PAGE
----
Review: Schecter Blackjack SLS C-8 Guitar

While eight-string solidbody electric guitars haven’t yet matched the popularity of their seven-string counterparts, a growing number of companies have developed eight-string models since the first mass-produced eight-string guitars hit the market in 2007.

Schecter introduced its first eight-string model, the C-8 Hellraiser, as a limited-production model in 2009, and today the company offers seven different eight-string models. With the longest scale (28 inches) of any Schecter eight-string model, the Blackjack SLS C-8 is more of an eight-string baritone than guitar, making it perfect for players who like their sound heavy and low.


From its sleek, contoured asymmetrical double-cutaway body shape to its stealthy flat-black finish and imposing-looking “Hell’s Gate Skull” 12th-fret inlay, the Blackjack SLS C-8 immediately exclaims that it’s designed for metal.

The three-piece maple neck is smoothly contoured to the mahogany body and finished in flat black as well, resulting in a seamless neck/body transition similar to a neck-through-body design. Electronics consist of a pair of Seymour Duncan AHB-1 Blackout active humbucking pickups, individual volume controls for each pickup, a master tone control and a three-position pickup selector. Schecter locking tuning machines, a Hipshot Custom 8 bridge and string-through-body design keep tuning and intonation dead perfect.


The Blackjack SLS C-8’s wide fretboard seems intimidating at first glance, but the flat, slim neck profile allows six-string players to adjust quickly and navigate the fretboard with comfort and ease. The strings are spaced with ample room for clean chord fingering, and the 28-inch scale provides the ideal string tension for the low Fs and B strings, allowing even the lowest notes to ring out with clarity and accurate intonation.

Some players may find the extra tension on the higher strings, and some stretches (like from the fifth to 10th frets), difficult and uncomfortable when performing solos. Fortunately, the neck has 24 extra-jumbo frets, so most lead players and soloists can adjust by playing an octave higher.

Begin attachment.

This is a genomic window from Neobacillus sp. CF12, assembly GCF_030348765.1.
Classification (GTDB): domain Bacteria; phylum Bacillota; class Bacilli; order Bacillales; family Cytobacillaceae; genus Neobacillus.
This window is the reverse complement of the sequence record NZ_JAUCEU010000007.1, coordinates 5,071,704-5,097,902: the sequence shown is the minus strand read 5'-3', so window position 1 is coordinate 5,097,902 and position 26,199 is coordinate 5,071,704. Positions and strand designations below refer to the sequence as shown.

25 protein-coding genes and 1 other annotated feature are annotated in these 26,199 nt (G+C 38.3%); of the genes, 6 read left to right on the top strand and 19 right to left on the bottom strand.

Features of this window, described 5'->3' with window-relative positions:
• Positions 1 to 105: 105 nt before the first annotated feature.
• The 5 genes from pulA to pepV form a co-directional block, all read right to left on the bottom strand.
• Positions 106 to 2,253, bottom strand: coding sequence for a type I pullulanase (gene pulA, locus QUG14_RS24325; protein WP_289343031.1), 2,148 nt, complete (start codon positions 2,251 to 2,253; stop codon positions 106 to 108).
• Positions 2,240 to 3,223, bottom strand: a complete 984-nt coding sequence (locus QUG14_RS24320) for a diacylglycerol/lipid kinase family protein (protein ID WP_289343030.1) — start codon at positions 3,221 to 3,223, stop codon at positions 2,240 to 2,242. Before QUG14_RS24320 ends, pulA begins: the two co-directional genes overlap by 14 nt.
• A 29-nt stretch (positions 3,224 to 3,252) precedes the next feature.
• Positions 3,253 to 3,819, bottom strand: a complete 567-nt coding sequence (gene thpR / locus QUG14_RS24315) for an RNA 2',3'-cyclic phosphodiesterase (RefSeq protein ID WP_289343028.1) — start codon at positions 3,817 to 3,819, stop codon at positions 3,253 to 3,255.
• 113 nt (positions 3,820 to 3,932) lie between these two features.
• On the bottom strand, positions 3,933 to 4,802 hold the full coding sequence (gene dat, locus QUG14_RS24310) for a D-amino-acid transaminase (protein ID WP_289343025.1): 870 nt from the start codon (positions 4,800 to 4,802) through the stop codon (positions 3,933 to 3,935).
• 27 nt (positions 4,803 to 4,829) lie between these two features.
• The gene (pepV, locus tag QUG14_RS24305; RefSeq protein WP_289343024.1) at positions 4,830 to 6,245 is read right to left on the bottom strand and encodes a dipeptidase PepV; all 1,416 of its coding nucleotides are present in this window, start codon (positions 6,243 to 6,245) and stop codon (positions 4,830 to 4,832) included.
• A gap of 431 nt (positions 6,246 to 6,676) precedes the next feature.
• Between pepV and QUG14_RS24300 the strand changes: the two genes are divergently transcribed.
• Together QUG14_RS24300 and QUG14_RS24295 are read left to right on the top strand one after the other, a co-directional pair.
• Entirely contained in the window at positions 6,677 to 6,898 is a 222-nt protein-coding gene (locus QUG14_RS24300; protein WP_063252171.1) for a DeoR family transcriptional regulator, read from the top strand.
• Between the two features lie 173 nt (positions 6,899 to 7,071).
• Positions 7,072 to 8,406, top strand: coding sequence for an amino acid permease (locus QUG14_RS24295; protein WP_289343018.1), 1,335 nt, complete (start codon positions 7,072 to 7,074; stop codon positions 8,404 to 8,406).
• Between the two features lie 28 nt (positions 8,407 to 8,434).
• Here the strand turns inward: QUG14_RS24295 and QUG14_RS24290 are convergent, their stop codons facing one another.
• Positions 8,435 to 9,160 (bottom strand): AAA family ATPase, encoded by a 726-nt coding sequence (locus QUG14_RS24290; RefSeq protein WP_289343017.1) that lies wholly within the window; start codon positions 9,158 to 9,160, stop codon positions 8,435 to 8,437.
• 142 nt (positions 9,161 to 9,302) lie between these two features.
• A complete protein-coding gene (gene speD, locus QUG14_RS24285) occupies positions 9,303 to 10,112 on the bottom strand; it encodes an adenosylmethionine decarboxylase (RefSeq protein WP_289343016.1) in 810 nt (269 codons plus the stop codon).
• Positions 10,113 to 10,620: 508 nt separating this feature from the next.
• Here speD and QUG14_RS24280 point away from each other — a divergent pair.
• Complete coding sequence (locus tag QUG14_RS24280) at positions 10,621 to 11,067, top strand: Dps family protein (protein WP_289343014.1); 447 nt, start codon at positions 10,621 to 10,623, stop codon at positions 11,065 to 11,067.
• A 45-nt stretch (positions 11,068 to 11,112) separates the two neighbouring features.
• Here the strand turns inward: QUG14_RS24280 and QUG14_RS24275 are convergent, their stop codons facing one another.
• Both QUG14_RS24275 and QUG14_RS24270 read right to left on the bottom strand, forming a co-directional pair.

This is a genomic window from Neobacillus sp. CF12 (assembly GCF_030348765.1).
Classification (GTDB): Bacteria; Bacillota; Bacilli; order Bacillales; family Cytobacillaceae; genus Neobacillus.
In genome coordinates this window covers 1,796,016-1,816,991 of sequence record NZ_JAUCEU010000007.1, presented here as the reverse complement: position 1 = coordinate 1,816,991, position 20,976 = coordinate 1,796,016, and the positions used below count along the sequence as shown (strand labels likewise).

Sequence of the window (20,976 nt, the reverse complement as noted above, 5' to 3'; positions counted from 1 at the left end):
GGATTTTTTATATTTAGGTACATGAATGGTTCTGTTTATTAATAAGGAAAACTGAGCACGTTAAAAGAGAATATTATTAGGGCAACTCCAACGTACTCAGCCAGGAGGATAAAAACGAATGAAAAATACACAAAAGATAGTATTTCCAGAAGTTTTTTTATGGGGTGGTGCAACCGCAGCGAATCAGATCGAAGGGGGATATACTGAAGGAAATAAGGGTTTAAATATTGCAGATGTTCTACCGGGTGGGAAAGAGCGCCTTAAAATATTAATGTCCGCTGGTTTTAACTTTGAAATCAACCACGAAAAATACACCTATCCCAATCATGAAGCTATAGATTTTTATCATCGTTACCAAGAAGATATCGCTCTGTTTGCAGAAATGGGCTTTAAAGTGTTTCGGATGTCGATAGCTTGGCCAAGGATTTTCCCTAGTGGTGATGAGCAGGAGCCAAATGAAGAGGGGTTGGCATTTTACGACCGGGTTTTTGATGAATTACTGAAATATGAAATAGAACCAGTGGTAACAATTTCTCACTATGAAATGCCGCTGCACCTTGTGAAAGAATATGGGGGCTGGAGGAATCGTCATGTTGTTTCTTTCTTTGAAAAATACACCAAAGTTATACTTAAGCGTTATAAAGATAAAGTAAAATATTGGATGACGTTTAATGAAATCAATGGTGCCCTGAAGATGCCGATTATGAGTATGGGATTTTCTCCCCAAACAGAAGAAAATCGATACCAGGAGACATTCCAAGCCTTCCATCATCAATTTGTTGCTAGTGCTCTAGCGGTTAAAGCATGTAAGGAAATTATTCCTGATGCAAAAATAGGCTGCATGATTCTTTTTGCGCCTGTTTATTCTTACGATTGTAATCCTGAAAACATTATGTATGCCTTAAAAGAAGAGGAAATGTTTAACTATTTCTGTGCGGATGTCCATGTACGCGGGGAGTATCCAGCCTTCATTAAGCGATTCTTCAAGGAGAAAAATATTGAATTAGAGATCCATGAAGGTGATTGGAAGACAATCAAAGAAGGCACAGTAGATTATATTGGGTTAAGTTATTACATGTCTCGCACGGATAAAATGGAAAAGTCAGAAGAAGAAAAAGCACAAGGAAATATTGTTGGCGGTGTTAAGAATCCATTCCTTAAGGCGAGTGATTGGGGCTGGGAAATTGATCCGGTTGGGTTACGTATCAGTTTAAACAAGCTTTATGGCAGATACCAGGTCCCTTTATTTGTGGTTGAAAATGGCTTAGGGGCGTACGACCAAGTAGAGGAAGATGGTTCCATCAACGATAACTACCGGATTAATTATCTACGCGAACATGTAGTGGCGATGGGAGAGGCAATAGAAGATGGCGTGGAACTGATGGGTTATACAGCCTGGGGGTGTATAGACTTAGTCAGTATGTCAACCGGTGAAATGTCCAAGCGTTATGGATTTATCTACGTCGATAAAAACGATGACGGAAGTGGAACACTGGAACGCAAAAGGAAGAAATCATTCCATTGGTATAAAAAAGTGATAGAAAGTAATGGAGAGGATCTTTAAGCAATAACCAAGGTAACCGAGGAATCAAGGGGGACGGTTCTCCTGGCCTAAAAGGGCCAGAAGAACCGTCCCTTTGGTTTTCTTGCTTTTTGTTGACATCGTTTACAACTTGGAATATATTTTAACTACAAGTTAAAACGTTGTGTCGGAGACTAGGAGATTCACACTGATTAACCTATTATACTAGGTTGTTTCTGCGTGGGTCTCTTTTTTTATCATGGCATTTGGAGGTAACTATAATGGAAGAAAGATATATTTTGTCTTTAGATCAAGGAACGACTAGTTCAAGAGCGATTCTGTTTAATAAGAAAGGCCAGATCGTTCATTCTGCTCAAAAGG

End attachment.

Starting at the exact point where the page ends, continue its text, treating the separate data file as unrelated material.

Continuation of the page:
The benefits of a 28-inch scale become evident when playing with high-gain distortion, as even the lowest chords sound bright, lively and detailed. It’s highly recommended that you use a cabinet loaded with speakers rated for high-wattage output (100 watts or more), as the super-aggressive transients could easily destroy vintage-style speakers. The tones produced by the Blackjack SLS C-8 are absolutely massive, so you’ll want to pair it with a high-performance rig to get the most out of its expanded range.

Cheat Sheet

List Price $1,299

Manufacturer Schecter Guitar Research,

The 28-inch scale, the Seymour Duncan Blackout active pickups and the Hipshot Custom-8 bridge contribute to the big, punchy and detailed tone of this extended range beast.

With 24 extra-jumbo frets, a wide/flat neck profile and a smooth neck/body joint, the Blackjack SLS C-8 is surprisingly comfortable to play.

The Bottom Line

More eight-string baritone than guitar, the Schecter Blackjack SLS C-8 has a 28-inch scale and produces mammoth tones that remain punchy and clear even at the bottommost depths of down-tuned doom.

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Chris Gill, Video by Paul Riario

Chris is the co-author of Eruption - Conversations with Eddie Van Halen. He is a 40-year music industry veteran who started at Boardwalk Entertainment (Joan Jett, Night Ranger) and Roland US before becoming a guitar journalist in 1991. He has interviewed more than 600 artists, written more than 1,400 product reviews and contributed to Jeff Beck’s Beck 01: Hot Rods and Rock & Roll and Eric Clapton’s Six String Stories.